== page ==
The Cheerleaders is a Rollercoaster

So I read the Cheerleaders by Kara Thomas. This book was all over the place. [Fair warning: This post is full of spoilers.] It started off very strong. The opening two sentences are amazing:

This house was made for someone without a soul. So I guess it makes sense that my mother wanted it so badly.

Immediately set the tone. We have a strong, intelligent, very dramatic teenage protagonist. We discover quite quickly that Monica (which for some reason doesn’t sound like a real teenager’s name, in present day, to me) made some stupid decisions over the summer, got knocked up, and is physically reeling from the abortion she has instigated via pills.

So to take her mind off of her physical pain, she begins digging into the seemingly too-coincidental deaths of 5 cheerleaders that happened within a few months of each other 5 years ago. One of the rah-rahs was her sister. Oh, and maybe she made poor decisions over the summer to try to poke through the numb veneer that has covered her soul since her sister’s death. Or maybe she’s just a melodramatic fucking teenager who prefers to delve into a dark web of potential conspiracy rather than face the fact that her sister committed suicide.

Cheerleaders. Conspiracies. Convenient Deaths.

Sounds pretty good so far, right?

Of course, the problem with an unintentional roller coaster is that although you clink to a great height up, there are dips that can take you just as far down ahead.

First, there is the fact that Monica is not very good at using her intelligence. She breaks into her stepfather’s locked desk drawer, and only afterward is like, “Oh, wait! He’s going to realize it used to be locked and now it’s… not.” How was that not something she considered as she peeled apart paper clips? Also, there’s the fact that her stepfather is a police officer. I just think someone would generally know how to be sneakier if she had a police officer for a stepfather.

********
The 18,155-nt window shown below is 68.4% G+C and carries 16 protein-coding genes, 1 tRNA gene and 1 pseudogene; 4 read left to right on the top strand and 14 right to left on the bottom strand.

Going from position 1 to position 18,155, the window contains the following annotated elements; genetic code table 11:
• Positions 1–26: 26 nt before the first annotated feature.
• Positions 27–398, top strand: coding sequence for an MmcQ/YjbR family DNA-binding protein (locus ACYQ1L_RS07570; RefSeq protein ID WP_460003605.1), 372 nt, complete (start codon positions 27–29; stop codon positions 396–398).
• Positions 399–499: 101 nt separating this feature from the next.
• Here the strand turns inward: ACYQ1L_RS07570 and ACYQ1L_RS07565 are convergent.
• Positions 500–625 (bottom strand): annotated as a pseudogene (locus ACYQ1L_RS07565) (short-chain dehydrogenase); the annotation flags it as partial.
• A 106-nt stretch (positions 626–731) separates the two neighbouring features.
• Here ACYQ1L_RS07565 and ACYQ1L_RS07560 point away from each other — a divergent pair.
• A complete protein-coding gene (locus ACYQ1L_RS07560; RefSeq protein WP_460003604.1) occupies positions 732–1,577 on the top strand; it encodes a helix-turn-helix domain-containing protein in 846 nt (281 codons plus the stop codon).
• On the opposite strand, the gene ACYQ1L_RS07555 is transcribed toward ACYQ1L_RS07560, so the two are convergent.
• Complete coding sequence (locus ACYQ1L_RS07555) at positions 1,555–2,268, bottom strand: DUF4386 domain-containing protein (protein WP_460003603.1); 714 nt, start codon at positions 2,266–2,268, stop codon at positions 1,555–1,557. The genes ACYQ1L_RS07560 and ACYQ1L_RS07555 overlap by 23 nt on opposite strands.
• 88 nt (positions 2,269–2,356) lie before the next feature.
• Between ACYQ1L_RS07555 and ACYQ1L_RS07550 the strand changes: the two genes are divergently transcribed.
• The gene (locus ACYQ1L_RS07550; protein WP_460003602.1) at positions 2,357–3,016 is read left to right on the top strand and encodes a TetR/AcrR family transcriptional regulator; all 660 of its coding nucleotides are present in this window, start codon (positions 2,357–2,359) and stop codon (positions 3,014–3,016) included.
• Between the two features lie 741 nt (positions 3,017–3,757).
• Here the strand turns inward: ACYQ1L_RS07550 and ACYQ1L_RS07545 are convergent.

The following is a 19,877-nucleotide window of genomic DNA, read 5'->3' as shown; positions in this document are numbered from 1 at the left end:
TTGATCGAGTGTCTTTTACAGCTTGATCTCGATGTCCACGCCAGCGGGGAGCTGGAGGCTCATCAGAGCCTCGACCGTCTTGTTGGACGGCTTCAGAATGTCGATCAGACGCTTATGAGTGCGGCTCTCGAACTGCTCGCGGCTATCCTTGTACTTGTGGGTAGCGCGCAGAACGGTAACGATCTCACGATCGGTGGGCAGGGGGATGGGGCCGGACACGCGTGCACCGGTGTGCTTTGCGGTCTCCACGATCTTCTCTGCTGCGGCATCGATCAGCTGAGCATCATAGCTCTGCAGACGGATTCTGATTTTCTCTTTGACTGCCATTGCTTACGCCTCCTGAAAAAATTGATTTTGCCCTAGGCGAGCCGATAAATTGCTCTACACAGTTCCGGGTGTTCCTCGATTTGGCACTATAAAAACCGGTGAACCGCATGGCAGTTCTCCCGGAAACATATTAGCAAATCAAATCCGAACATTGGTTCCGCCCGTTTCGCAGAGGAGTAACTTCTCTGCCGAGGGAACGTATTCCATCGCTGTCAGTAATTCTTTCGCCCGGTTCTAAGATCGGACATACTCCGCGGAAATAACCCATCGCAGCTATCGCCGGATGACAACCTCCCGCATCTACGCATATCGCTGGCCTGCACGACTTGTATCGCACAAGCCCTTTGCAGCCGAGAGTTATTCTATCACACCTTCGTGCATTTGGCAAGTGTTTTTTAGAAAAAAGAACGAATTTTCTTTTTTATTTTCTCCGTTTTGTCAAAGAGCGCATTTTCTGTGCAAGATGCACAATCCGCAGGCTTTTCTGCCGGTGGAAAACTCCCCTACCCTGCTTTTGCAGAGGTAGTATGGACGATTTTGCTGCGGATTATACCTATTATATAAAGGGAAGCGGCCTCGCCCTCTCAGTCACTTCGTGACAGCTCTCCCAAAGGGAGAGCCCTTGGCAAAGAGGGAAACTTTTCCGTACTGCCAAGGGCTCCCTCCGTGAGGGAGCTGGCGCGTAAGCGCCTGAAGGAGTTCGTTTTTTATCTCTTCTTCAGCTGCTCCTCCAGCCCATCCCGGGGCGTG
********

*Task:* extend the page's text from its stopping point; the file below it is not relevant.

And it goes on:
#ennui

Or there’s a whole section of the book where she makes a total leap in logic, assuming she knows who wrote certain notes and she knows what they mean, and I was rolling my eyes so hard, thinking I see this twist that is coming, Ms. Thomas. And then… it turns out Monica’s right. Which was even worse.

Then, there are the randomly disconcerting bits that seem like the book just didn’t have a very good editor. For example, on page 150, there is this little exchange:

‘That’s crap,’ she finally says.

It’s the first I’ve heard Ginny curse and it’s like a jolt to my brain, waking me up.

This section completely pulled me out of the story. Is there a high school student out there who considers “crap” cursing? Because, like… it’s not. We all know the curse equivalent is shit. And frankly, even that is not much of a curse-word. I would probably be more “jolted” to hear a high school girl using “excrement” instead of a curse-word. But “crap…?” Pretty lame. If you’re going to curse, fucking curse.

#letzbeereal #wordsofwisdom

Or there’s this nugget of idiocy near the end of the novel. I literally had to read it like 10 times, wondering if I was just blind or just completely misremembering. But Monica says:

I read it again to make sure I have it right. Ginny said her father left on October 18, a full three days before this report says he was last seen.

The “report” (which is actually an e-mail written by a reporter of a National Enquirer-ish paper) says:

Anyway, the motion to have Phil declared dead states that the last time his wife saw him was the morning of October 27.

October 18th is 9 days from October 27, not 3. I checked my math with Excel and everything. Maybe it used to be 3? Or used to be 9? And the length was changed for added drama or something but only in one spot? It’s such an odd, glaring error to not be caught, though.

The worst, though, is definitely the ending. It’s a confrontation scene, where Monica has finally figured out what the reader has known for about half of the damn book, and decides to get the killer soliloquizing. First, though, she is interrupted by her younger brother, and she gets through to the killer by saying, he’s “not a kid killer.” Except that the whole thing is that he killed a 15-year-old, because she wanted to be his girlfriend and not just a warm, young receptacle for his sperm. And he claims he didn’t mean to do it, but he still killed her, and her friend. So this guy who is “not a kid killer” has, in fact, killed two girls. And Monica later taunts him by calling him a pedophile – which is accurate, but also supports the idea that he’s a kid killer…

In short, excellent beginning, murky middle, terrible ending, and mediocre editing. I… do not recommend.

2 thoughts on “The Cheerleaders is a Rollercoaster

  1. Ahhh I love this review! I can’t remember if I added it in my own review, but someone pointed out that there is one black character in this book and the other girls describe her as ‘ghetto’. OOF.

    Liked by 1 person

    1. Ah, yes, now that you mention that, I remember reading and pausing @ that – definitely a lack of diversity in this book, unfortunately.

      & Thank you – so glad you like it. 😀

      Like

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